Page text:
Statue of Apollo

Inv. Scu 648

In this work, Apollo is shown nude and stands upright with his weight carried on the left leg. His left leg and foot are slightly advanced, as if the god were taking a step forward.

His right arm hangs close to his body and the right hand originally held a laurel branch. The slightly bent left arm once supported a bow and arrows, typical attribute of the god.

This style was common in the fifth century B.C. and is sometimes called the severe style.

There are more than twenty known replicas of this type. The head of the Museum’s copy is ancient but likely not original to the piece.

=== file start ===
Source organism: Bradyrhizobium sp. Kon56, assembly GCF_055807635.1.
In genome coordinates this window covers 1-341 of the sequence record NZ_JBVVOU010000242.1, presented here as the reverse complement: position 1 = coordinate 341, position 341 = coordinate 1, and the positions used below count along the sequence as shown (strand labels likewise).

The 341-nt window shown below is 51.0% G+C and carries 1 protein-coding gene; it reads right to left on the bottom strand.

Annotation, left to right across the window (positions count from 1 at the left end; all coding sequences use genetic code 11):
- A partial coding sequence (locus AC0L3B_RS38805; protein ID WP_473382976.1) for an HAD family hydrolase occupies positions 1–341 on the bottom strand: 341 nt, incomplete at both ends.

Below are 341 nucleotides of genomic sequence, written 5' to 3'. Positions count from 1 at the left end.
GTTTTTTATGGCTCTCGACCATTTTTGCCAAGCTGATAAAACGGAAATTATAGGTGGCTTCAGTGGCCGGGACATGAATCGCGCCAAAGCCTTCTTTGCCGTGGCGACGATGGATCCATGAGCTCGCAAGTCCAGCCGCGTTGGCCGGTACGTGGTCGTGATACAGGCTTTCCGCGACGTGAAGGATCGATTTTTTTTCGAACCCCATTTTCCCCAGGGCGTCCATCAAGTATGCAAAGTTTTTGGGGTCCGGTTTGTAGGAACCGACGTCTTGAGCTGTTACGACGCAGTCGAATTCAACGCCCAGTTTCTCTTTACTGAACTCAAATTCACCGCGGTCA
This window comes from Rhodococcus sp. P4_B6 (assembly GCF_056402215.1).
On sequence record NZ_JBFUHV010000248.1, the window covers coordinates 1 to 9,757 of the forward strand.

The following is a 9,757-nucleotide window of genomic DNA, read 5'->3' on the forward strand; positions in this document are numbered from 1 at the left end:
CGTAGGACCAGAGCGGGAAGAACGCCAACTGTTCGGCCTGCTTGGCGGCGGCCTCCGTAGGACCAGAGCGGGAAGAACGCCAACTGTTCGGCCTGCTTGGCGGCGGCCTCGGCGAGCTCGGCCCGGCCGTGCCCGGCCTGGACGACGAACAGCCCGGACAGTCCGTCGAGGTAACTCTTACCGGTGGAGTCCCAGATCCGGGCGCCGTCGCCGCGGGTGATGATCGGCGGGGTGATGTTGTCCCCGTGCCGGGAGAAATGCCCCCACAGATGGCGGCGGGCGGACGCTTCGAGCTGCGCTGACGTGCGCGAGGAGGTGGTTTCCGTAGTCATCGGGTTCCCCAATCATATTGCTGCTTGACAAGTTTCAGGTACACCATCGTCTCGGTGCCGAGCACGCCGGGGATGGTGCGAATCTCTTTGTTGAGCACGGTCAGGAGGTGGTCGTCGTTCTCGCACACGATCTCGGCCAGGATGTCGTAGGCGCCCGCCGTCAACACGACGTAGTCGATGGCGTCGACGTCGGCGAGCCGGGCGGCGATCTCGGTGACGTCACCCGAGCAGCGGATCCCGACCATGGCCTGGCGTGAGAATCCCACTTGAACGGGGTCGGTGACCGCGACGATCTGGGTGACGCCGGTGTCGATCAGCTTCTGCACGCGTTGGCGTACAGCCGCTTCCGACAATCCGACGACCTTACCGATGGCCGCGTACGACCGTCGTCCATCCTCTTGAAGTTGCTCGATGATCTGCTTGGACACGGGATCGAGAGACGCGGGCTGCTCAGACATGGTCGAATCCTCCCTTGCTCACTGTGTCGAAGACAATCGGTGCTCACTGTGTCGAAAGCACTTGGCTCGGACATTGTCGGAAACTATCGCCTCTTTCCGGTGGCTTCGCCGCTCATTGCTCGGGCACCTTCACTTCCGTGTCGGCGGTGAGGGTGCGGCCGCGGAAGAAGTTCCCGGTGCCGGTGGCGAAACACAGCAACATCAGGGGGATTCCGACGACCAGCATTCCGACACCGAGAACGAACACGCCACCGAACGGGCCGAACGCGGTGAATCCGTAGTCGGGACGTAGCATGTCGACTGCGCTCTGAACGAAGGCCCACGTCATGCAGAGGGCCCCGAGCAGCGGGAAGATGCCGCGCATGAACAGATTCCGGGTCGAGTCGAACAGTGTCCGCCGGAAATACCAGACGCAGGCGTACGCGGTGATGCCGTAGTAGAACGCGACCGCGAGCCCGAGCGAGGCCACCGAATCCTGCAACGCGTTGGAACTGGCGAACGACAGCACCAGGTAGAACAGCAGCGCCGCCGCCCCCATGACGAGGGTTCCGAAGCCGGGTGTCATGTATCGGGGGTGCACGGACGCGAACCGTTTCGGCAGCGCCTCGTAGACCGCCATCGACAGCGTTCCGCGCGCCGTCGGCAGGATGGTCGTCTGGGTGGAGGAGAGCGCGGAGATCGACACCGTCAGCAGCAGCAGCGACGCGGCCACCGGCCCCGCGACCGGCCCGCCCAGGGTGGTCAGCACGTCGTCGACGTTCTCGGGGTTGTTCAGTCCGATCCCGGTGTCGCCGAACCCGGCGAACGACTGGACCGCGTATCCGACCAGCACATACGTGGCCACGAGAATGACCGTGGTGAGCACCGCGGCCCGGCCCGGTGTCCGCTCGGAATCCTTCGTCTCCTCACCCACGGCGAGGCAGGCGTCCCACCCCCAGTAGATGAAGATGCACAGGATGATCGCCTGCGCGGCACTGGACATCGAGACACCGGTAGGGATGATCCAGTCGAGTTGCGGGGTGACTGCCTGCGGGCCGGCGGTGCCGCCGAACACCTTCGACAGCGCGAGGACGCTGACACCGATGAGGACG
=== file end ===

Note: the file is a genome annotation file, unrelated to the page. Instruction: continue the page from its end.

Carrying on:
The depiction of movement was a struggle for ancient sculptors and the Kassel style represented a literal step forward because for the first time the legs of sculptures were separated and one moved forward enough that the intent of motion was obvious.

This statue of Apollo is a replica of the famous Apollo made by Phidias in the Kassel style.

This work dates to the Trajanic/Hadrianic Periods (100-130 AD). It was probably found in Rome.